Confessions to Scare… By Munly J Munly 32nd, 195 pgs.

Mar 15, 2022

Singer-songwriter-banjo player Munly Munly (Slim Cessna’s Auto Club, Denver Broncos UK, Munly & The Lupercalians) is a mainstay in the Denver music scene, particularly that part of the scene responsible for the “Denver sound,” typically and most efficiently summarized as Gothic Americana. He’s written a book of flash fiction—“Written & published during the pandemic of 2020-2021,” the copyright page tells us.

Munly & The Lupercalians have released one album, 2010’s Petr & the Wulf (Alternative Tentacles, Virus 421). Confessions to Scare… is set in the same world that the album is. Before I continue, I should emphasize that a reader coming to these dozens of usually satisfying stories without having read any of the following information A) will be as adequately prepared as someone who has, and B) should imagine a writer in the Southern grotesque tradition writing about the world of Nick Cave’s album Henry’s Dream, but weirder.

From the album’s liner essay, “A Pre-History of Lupercalia”:

…You might be familiar with the history of Lupercalia, the land, impenetrable mountains in the west, the Black Wulf Forest in the north and east…. The two major clans—Buell, Toombs—the InDePenDents, and the minor clans.

There are also Lupercalians, who are separate from the clan members—my take on them is that they’re hooded creatures who are sort of like a quieter Taliban, whose occasional presence gets residents to uphold ancient traditions of Lupercalia—your take may be completely different.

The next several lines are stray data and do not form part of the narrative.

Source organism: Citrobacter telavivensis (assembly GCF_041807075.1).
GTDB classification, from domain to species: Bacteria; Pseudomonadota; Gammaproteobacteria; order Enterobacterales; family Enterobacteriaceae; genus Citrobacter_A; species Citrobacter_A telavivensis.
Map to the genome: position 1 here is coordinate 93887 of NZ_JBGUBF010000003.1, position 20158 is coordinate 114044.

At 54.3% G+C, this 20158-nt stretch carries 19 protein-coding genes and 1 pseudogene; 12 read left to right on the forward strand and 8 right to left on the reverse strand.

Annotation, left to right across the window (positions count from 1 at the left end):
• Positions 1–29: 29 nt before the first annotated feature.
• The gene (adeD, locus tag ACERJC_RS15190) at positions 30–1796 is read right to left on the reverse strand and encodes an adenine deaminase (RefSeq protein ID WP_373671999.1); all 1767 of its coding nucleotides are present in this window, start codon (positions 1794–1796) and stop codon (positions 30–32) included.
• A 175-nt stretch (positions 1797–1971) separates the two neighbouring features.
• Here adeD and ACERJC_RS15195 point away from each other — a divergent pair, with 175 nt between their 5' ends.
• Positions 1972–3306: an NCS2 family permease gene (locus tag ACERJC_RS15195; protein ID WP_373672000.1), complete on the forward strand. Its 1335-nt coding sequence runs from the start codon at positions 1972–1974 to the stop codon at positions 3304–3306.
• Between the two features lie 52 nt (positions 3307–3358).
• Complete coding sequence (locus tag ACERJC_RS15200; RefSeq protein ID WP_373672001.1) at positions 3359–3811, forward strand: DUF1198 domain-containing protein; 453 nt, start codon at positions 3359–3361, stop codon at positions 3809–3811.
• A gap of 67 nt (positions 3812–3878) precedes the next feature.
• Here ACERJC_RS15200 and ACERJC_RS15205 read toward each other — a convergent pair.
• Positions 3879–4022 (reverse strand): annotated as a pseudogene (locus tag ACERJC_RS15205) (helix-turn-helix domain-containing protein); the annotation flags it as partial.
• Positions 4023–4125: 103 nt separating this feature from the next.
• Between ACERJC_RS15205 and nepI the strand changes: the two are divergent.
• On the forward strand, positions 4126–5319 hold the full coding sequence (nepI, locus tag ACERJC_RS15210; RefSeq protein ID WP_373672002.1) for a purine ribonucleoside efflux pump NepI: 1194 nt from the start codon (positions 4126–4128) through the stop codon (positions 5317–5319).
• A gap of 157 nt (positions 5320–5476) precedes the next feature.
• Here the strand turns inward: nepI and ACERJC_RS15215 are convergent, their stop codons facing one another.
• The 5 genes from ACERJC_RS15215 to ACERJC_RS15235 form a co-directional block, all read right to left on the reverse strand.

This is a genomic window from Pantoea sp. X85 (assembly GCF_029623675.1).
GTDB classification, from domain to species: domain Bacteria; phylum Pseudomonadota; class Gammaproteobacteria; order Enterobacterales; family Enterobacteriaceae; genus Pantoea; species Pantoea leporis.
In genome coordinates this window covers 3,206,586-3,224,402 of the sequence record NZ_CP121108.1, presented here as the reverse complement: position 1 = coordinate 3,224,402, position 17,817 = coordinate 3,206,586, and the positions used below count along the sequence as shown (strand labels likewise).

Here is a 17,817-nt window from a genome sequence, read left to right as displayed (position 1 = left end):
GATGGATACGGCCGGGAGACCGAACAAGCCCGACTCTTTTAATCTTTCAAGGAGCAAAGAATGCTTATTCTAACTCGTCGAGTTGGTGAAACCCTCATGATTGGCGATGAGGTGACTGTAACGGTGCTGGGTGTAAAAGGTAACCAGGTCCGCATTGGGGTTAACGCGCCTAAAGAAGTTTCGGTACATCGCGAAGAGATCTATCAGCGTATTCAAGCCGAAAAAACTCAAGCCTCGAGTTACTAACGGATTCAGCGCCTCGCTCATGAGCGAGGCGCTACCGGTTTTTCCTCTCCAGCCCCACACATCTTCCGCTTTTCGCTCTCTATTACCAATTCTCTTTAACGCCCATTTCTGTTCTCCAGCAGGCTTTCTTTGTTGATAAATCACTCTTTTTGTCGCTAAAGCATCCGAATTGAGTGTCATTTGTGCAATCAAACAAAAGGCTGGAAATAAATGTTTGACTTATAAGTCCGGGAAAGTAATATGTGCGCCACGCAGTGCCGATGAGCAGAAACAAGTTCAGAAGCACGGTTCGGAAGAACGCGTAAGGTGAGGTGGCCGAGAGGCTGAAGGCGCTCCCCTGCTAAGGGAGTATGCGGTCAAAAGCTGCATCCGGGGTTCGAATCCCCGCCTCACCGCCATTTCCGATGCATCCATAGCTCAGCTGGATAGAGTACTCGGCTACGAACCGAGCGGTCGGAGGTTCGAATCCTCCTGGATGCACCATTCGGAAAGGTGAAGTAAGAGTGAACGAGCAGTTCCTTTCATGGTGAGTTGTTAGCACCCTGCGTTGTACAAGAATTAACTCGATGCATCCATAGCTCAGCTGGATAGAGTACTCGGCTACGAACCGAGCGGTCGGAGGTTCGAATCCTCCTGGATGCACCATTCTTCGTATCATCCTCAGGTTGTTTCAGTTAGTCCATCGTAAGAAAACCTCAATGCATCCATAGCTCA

The Lupercalians don’t influence that much, though. The prime movers in these stories—these confessions—are misfortune and wretchedness.

There are no paragraph breaks in the stories, giving them an appealing scriptural look, but adding to the demands for the reader—rare was the story I didn’t have to read twice.

From the beginning of a Buell confession:

~ Clough ~

They used to put brands on anyone’s hands who did something unlawful. Eventually most everyone had a brand and it appeared to be an honor badge, so the practice was quit. Now, I believe I am the only person remaining who employs a brand. But, I keep mine hidden on the palm of my right hand. My younger… I will never again say little, my younger sister Gert was put under my maturing guidance for an evening.…

Who is Scare, the book’s confessor? I decided he’s like if Godot was a person that everyone knew well enough to confide in. (On Petr & the Wulf, there’s a character called Scarewulf.)

At the end of the book are Scare’s notes—each note serves as a story’s summary (a summary of a piece of flash fiction). Reading them while reading the stories sort of feels like cheating, but sometimes they’re definitely useful: you’re reading a story, and you can’t for the life of you figure out what “it” refers to, so you look it up—oh, “it” is a tapeworm, that makes sense. –Jim Woster (Devil’s Jump Press,

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